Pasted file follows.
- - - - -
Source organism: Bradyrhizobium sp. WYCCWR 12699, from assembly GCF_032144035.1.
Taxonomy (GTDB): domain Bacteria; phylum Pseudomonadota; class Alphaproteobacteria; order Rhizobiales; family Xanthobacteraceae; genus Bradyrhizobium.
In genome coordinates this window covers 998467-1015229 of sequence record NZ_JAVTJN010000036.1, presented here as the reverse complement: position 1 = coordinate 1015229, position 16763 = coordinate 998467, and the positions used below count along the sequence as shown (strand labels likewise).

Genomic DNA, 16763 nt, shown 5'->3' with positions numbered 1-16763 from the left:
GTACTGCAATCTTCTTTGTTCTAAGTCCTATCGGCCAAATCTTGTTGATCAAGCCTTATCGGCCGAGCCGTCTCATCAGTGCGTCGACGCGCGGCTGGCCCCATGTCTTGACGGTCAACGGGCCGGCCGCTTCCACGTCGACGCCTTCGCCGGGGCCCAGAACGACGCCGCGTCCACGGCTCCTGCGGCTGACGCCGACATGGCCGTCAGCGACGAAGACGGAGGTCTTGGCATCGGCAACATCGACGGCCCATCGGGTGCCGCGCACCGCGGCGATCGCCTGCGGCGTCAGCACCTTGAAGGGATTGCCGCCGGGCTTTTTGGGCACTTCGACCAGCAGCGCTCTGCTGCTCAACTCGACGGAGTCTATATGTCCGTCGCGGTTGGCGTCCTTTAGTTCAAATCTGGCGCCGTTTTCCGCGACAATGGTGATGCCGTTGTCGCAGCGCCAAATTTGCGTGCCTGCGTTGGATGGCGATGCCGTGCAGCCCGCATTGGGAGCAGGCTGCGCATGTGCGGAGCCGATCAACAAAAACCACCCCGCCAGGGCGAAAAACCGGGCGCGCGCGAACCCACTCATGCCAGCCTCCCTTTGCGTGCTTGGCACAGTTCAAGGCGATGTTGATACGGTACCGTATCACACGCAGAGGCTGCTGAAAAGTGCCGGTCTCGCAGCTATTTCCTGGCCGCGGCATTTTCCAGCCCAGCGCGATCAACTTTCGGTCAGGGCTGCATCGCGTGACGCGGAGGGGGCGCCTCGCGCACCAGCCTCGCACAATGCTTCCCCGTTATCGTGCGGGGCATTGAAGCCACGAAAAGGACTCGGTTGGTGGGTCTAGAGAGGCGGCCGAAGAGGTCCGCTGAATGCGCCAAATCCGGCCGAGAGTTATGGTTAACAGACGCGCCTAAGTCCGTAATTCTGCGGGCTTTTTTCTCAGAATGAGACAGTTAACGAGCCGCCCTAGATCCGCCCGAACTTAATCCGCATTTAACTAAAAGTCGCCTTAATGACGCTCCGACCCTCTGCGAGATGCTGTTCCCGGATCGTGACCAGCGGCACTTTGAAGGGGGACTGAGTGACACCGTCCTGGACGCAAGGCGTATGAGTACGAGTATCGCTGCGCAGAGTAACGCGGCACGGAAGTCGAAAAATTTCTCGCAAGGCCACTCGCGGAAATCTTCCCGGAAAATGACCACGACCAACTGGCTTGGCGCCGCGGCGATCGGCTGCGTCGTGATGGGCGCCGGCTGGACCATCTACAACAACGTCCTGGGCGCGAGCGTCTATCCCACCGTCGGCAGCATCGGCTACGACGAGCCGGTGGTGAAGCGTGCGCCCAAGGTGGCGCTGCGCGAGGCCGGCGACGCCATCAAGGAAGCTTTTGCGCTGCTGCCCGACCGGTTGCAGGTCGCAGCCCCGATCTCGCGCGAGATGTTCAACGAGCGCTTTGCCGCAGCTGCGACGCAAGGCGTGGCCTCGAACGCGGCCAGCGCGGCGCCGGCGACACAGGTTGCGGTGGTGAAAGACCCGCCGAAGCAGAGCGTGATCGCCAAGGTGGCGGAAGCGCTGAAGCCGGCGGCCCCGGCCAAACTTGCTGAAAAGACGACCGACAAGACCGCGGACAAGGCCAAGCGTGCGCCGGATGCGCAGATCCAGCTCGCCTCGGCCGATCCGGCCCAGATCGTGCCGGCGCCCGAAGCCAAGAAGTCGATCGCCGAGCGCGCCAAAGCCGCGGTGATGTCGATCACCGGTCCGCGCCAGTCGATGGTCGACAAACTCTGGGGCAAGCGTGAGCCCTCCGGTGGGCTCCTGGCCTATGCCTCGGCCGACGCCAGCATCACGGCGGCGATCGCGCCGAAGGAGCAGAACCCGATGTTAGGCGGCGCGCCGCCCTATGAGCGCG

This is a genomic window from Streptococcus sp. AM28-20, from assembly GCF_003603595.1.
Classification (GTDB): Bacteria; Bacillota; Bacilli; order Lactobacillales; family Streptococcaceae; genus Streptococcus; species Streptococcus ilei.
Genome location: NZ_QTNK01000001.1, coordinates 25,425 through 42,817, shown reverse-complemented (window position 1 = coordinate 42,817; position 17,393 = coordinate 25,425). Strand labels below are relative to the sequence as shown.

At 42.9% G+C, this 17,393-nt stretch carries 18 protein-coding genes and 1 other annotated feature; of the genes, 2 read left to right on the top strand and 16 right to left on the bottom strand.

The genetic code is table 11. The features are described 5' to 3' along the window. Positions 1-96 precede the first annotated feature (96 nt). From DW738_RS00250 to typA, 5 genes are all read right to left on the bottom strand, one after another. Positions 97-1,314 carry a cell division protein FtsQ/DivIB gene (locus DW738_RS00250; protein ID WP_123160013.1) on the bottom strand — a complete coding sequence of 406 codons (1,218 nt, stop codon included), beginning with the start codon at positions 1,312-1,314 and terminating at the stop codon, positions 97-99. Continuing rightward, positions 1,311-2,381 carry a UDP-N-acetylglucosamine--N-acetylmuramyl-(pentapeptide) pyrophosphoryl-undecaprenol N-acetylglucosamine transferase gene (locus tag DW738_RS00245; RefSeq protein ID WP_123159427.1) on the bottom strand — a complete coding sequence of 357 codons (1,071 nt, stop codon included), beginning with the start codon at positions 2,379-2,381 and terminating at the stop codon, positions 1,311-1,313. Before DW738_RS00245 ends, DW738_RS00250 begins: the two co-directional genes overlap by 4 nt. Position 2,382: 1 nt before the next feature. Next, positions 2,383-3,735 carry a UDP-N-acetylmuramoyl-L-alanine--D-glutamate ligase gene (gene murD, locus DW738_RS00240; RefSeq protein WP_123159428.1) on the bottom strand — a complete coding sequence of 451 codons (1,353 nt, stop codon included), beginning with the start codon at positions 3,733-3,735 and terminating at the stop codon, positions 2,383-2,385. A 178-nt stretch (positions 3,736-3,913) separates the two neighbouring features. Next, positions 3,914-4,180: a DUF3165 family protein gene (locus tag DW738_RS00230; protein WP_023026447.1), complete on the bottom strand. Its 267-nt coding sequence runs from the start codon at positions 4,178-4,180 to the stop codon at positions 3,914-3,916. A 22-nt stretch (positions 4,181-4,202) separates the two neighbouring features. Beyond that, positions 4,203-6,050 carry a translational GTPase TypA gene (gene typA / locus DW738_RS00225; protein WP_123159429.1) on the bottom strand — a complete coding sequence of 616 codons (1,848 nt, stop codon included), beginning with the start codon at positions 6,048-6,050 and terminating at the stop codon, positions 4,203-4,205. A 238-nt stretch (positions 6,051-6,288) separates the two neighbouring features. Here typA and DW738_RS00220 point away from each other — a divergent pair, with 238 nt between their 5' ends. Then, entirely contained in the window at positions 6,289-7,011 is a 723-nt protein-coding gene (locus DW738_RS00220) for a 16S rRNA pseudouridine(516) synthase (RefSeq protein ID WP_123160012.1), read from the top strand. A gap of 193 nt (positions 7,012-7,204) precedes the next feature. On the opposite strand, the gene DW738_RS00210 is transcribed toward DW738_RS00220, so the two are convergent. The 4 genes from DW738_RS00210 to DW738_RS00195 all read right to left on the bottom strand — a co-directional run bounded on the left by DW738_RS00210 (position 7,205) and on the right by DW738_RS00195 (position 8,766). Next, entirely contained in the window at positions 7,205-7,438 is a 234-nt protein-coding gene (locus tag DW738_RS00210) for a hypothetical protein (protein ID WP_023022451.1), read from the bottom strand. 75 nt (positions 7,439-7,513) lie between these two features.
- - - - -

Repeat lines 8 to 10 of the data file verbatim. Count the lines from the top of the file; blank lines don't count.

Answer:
Genome location: NZ_QTNK01000001.1, coordinates 25,425 through 42,817, shown reverse-complemented (window position 1 = coordinate 42,817; position 17,393 = coordinate 25,425). Strand labels below are relative to the sequence as shown.

At 42.9% G+C, this 17,393-nt stretch carries 18 protein-coding genes and 1 other annotated feature; of the genes, 2 read left to right on the top strand and 16 right to left on the bottom strand.

The genetic code is table 11. The features are described 5' to 3' along the window. Positions 1-96 precede the first annotated feature (96 nt). From DW738_RS00250 to typA, 5 genes are all read right to left on the bottom strand, one after another. Positions 97-1,314 carry a cell division protein FtsQ/DivIB gene (locus DW738_RS00250; protein ID WP_123160013.1) on the bottom strand — a complete coding sequence of 406 codons (1,218 nt, stop codon included), beginning with the start codon at positions 1,312-1,314 and terminating at the stop codon, positions 97-99. Continuing rightward, positions 1,311-2,381 carry a UDP-N-acetylglucosamine--N-acetylmuramyl-(pentapeptide) pyrophosphoryl-undecaprenol N-acetylglucosamine transferase gene (locus tag DW738_RS00245; RefSeq protein ID WP_123159427.1) on the bottom strand — a complete coding sequence of 357 codons (1,071 nt, stop codon included), beginning with the start codon at positions 2,379-2,381 and terminating at the stop codon, positions 1,311-1,313. Before DW738_RS00245 ends, DW738_RS00250 begins: the two co-directional genes overlap by 4 nt. Position 2,382: 1 nt before the next feature. Next, positions 2,383-3,735 carry a UDP-N-acetylmuramoyl-L-alanine--D-glutamate ligase gene (gene murD, locus DW738_RS00240; RefSeq protein WP_123159428.1) on the bottom strand — a complete coding sequence of 451 codons (1,353 nt, stop codon included), beginning with the start codon at positions 3,733-3,735 and terminating at the stop codon, positions 2,383-2,385. A 178-nt stretch (positions 3,736-3,913) separates the two neighbouring features. Next, positions 3,914-4,180: a DUF3165 family protein gene (locus tag DW738_RS00230; protein WP_023026447.1), complete on the bottom strand. Its 267-nt coding sequence runs from the start codon at positions 4,178-4,180 to the stop codon at positions 3,914-3,916. A 22-nt stretch (positions 4,181-4,202) separates the two neighbouring features. Beyond that, positions 4,203-6,050 carry a translational GTPase TypA gene (gene typA / locus DW738_RS00225; protein WP_123159429.1) on the bottom strand — a complete coding sequence of 616 codons (1,848 nt, stop codon included), beginning with the start codon at positions 6,048-6,050 and terminating at the stop codon, positions 4,203-4,205. A 238-nt stretch (positions 6,051-6,288) separates the two neighbouring features. Here typA and DW738_RS00220 point away from each other — a divergent pair, with 238 nt between their 5' ends. Then, entirely contained in the window at positions 6,289-7,011 is a 723-nt protein-coding gene (locus DW738_RS00220) for a 16S rRNA pseudouridine(516) synthase (RefSeq protein ID WP_123160012.1), read from the top strand. A gap of 193 nt (positions 7,012-7,204) precedes the next feature. On the opposite strand, the gene DW738_RS00210 is transcribed toward DW738_RS00220, so the two are convergent. The 4 genes from DW738_RS00210 to DW738_RS00195 all read right to left on the bottom strand — a co-directional run bounded on the left by DW738_RS00210 (position 7,205) and on the right by DW738_RS00195 (position 8,766). Next, entirely contained in the window at positions 7,205-7,438 is a 234-nt protein-coding gene (locus tag DW738_RS00210) for a hypothetical protein (protein ID WP_023022451.1), read from the bottom strand. 75 nt (positions 7,439-7,513) lie between these two features.